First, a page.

A blood sample taken from a vein in your arm.
Parathyroid hormone (PTH) is required for calcium and phosphate balance. It is part of a ‘feedback loop’ that includes calcium, PTH, vitamin D, phosphate and magnesium. Conditions and diseases that disrupt this feedback loop can cause inappropriate elevations or decreases in calcium and PTH and lead to symptoms of hypercalcaemia (raised blood concentrations of calcium) or hypocalcaemia (low blood concentrations of calcium).
PTH is produced by four parathyroid glands that are located in the neck beside the thyroid gland. Normally, these glands secrete PTH into the bloodstream to regulate blood calcium concentration. Parathyroid hormone works in three ways to control blood calcium levels.. It takes calcium from bone, stimulates the activation of vitamin D in the kidney (which in turn increases the absorption of calcium from the intestines), and suppresses the excretion of calcium in the urine (while encouraging excretion of phosphate). As blood calcium concentrations rise, the concentration of PTH will normally decrease.
Parathyroid hormone is composed of 84 amino acids (sometimes called PTH (1-84)). Once it is released from the parathyroid gland into the blood stream, it has a very short life-span and levels fall by half in less than 5 minutes. The fall is caused primarily by the breakdown of PTH to smaller fragments.
How is the sample collected for testing?
A blood sample is obtained by inserting a needle into a vein in the arm.
Is any test preparation needed to ensure the quality of the sample?
No test preparation is needed.
How is it used?
PTH is requested to help determine the cause of a low or high calcium concentration, to help distinguish between parathyroid-related and non-parathyroid-related causes. It may also be requested to monitor the effectiveness of treatment when a patient has a parathyroid-related condition. PTH should be requested with serum calcium as this allows an evaluation of the response of the parathyroid glands to changing concentrations of calcium.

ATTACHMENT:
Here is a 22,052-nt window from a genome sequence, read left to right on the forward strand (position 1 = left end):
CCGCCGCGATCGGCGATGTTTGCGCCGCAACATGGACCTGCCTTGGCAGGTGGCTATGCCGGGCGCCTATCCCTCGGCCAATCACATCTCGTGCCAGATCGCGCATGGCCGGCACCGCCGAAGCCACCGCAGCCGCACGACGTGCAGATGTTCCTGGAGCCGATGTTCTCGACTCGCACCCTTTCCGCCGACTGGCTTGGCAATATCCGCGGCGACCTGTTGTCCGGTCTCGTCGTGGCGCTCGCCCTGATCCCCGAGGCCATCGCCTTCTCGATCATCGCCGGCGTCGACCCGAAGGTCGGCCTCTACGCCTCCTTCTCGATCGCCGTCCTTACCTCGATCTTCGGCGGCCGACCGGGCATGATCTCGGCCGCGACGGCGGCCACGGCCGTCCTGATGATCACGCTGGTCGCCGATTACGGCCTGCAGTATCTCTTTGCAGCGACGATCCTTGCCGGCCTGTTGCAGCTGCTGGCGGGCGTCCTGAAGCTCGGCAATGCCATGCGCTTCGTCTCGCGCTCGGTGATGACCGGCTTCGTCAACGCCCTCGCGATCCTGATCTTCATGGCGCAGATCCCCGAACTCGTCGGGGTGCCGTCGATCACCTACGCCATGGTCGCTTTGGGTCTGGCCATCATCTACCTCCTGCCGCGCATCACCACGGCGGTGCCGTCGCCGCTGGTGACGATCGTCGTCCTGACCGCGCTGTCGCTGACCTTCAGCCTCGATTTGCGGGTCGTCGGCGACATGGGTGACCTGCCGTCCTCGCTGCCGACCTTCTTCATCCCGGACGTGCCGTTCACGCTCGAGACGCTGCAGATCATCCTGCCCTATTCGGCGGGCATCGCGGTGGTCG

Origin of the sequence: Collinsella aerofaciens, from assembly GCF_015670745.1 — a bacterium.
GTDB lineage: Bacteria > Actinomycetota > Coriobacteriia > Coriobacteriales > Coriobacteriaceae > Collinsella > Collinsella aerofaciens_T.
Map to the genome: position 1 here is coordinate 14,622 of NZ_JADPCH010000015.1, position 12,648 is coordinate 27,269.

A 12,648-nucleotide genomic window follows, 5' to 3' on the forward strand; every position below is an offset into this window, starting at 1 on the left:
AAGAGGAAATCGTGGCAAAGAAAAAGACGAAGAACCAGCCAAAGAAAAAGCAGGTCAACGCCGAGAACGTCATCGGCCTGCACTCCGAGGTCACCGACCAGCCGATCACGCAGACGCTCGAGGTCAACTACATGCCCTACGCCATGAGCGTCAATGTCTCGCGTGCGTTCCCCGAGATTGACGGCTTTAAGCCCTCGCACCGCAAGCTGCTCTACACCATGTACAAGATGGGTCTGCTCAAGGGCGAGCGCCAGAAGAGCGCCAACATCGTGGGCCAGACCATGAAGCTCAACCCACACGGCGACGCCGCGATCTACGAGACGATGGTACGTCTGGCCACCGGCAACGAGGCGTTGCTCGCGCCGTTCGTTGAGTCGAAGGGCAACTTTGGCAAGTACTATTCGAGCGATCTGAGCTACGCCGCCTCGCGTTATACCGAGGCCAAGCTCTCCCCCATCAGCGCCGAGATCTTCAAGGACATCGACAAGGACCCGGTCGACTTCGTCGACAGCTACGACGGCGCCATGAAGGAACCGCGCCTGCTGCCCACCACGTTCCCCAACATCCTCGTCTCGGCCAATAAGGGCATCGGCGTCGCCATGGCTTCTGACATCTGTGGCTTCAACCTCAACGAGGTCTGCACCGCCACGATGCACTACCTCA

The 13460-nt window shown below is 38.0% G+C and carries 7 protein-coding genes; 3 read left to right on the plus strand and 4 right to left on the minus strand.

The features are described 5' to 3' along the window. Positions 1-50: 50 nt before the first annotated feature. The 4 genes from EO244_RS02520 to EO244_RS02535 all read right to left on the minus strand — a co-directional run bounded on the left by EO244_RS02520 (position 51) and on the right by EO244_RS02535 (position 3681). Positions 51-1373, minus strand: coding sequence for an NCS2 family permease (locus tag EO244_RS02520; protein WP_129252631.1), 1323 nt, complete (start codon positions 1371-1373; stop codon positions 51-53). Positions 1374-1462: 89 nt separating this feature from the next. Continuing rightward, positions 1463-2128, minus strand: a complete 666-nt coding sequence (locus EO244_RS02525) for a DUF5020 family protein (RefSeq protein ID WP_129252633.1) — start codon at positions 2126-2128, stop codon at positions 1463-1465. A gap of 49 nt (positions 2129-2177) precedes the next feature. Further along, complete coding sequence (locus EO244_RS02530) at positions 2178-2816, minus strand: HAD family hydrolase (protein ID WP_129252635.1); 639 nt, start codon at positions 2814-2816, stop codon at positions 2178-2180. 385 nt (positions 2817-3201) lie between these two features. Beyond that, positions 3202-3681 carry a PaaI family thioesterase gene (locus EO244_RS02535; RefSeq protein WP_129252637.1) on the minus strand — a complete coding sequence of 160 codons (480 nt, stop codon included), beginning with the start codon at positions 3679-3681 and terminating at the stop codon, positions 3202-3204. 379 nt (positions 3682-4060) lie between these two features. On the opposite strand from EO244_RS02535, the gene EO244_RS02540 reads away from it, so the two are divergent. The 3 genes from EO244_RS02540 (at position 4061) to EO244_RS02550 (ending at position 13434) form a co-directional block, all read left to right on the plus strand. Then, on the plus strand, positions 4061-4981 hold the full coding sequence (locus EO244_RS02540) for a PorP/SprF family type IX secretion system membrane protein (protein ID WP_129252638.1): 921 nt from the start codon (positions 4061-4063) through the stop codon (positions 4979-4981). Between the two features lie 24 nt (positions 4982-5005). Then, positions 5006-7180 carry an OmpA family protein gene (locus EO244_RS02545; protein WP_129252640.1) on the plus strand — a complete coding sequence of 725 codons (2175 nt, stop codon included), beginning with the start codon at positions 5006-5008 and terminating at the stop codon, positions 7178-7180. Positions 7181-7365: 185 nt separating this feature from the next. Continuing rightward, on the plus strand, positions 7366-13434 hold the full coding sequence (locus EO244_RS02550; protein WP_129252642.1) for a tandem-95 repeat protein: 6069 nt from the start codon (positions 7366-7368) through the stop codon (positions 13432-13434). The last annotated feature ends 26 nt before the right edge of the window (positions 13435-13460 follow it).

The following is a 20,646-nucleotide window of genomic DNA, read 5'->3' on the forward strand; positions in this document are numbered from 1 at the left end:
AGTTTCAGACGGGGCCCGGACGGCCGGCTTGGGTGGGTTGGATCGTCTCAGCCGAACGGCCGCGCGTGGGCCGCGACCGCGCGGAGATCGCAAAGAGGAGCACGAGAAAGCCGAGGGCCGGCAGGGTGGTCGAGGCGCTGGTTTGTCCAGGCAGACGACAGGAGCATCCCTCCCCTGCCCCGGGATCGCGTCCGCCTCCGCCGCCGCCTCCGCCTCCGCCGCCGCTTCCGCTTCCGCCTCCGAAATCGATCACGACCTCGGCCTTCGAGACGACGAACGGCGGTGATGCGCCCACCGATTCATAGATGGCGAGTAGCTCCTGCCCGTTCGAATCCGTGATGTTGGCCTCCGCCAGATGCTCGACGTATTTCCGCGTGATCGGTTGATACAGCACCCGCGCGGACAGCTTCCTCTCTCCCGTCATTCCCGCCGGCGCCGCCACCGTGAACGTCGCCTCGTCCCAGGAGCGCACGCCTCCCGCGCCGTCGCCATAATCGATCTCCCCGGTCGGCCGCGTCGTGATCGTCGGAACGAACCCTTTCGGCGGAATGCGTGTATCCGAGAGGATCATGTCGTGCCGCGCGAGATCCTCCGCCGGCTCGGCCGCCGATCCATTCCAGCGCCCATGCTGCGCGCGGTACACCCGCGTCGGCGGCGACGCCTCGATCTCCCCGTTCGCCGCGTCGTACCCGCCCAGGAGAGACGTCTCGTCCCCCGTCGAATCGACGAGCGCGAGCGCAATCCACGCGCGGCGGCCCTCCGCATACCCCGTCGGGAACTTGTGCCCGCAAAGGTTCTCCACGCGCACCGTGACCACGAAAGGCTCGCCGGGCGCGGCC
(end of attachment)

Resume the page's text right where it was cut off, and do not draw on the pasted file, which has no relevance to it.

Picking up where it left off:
High blood calcium concentrations (hypercalcaemia ) may be due to a condition called hyperparathyroidism, where there is overproduction of PTH by the parathyroid gland. Hyperparathyroidism is separated into primary and secondary hyperparathyroidism. Primary hyperparathyroidism is most frequently due to a parathyroid tumour (usually benign, but very rarely cancerous) that secretes PTH without feedback control. This excessive PTH can cause hypercalcaemia, and can lead to kidney stones, calcium deposits in organs, and decalcification of bone. With primary hyperparathyroidism, patients will generally have both high calcium and high PTH levels.
Secondary hyperparathyroidism is usually due to kidney failure. Kidney disease may impair the production of the active form of vitamin D, and this in turn leads to reduced calcium uptake from the diet. As phosphate levels build up and calcium levels fall, PTH is secreted. Secondary hyperparathyroidism can also be caused by any other condition that causes low calcium, such as malabsorption of calcium due to intestinal disease and vitamin D deficiency. In secondary hyperparathyroidism, patients will generally have high PTH concentrations and a low or normal calcium result. Sometimes, people with secondary hyperparathyroidism develop high serum calcium concentrations, and still have high PTH, a condition known as tertiary hyperparathyroidism.
Low blood calcium concentrations (hypocalcaemia ) may be due to hypoparathyroidism, where there is a failure of the parathyroid gland to produce PTH.
PTH can also be used to monitor patients who have conditions or diseases that cause chronic calcium imbalance, and to monitor those who have had surgery or other treatment for parathyroid tumours.
When is it requested?